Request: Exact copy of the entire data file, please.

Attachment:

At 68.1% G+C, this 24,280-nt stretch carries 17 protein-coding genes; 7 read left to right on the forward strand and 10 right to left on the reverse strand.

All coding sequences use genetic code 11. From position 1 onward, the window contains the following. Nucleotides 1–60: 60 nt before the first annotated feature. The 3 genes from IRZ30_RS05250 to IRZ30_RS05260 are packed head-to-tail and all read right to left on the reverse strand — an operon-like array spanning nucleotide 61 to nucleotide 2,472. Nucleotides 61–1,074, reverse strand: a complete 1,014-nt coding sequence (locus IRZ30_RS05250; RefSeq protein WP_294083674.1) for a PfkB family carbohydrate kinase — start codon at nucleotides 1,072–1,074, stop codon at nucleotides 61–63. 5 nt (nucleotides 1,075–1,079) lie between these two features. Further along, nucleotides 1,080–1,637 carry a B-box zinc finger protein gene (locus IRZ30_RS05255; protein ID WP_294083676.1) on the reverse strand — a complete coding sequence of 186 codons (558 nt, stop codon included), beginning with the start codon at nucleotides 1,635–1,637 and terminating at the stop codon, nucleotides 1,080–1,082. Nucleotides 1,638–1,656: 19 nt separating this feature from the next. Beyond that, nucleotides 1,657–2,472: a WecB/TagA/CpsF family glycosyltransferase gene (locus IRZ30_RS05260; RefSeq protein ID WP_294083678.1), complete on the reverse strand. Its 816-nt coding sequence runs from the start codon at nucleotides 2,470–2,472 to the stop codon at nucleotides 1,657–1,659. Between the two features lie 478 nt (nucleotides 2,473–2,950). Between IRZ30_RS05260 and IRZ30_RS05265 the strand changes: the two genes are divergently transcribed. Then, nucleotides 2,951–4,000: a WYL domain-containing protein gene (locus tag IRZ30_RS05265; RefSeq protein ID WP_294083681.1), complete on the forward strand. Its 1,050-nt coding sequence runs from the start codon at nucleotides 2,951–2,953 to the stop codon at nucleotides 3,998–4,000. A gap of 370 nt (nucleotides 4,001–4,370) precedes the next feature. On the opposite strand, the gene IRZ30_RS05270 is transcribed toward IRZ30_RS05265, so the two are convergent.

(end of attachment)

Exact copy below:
At 68.1% G+C, this 24,280-nt stretch carries 17 protein-coding genes; 7 read left to right on the forward strand and 10 right to left on the reverse strand.

All coding sequences use genetic code 11. From position 1 onward, the window contains the following. Nucleotides 1–60: 60 nt before the first annotated feature. The 3 genes from IRZ30_RS05250 to IRZ30_RS05260 are packed head-to-tail and all read right to left on the reverse strand — an operon-like array spanning nucleotide 61 to nucleotide 2,472. Nucleotides 61–1,074, reverse strand: a complete 1,014-nt coding sequence (locus IRZ30_RS05250; RefSeq protein WP_294083674.1) for a PfkB family carbohydrate kinase — start codon at nucleotides 1,072–1,074, stop codon at nucleotides 61–63. 5 nt (nucleotides 1,075–1,079) lie between these two features. Further along, nucleotides 1,080–1,637 carry a B-box zinc finger protein gene (locus IRZ30_RS05255; protein ID WP_294083676.1) on the reverse strand — a complete coding sequence of 186 codons (558 nt, stop codon included), beginning with the start codon at nucleotides 1,635–1,637 and terminating at the stop codon, nucleotides 1,080–1,082. Nucleotides 1,638–1,656: 19 nt separating this feature from the next. Beyond that, nucleotides 1,657–2,472: a WecB/TagA/CpsF family glycosyltransferase gene (locus IRZ30_RS05260; RefSeq protein ID WP_294083678.1), complete on the reverse strand. Its 816-nt coding sequence runs from the start codon at nucleotides 2,470–2,472 to the stop codon at nucleotides 1,657–1,659. Between the two features lie 478 nt (nucleotides 2,473–2,950). Between IRZ30_RS05260 and IRZ30_RS05265 the strand changes: the two genes are divergently transcribed. Then, nucleotides 2,951–4,000: a WYL domain-containing protein gene (locus tag IRZ30_RS05265; RefSeq protein ID WP_294083681.1), complete on the forward strand. Its 1,050-nt coding sequence runs from the start codon at nucleotides 2,951–2,953 to the stop codon at nucleotides 3,998–4,000. A gap of 370 nt (nucleotides 4,001–4,370) precedes the next feature. On the opposite strand, the gene IRZ30_RS05270 is transcribed toward IRZ30_RS05265, so the two are convergent.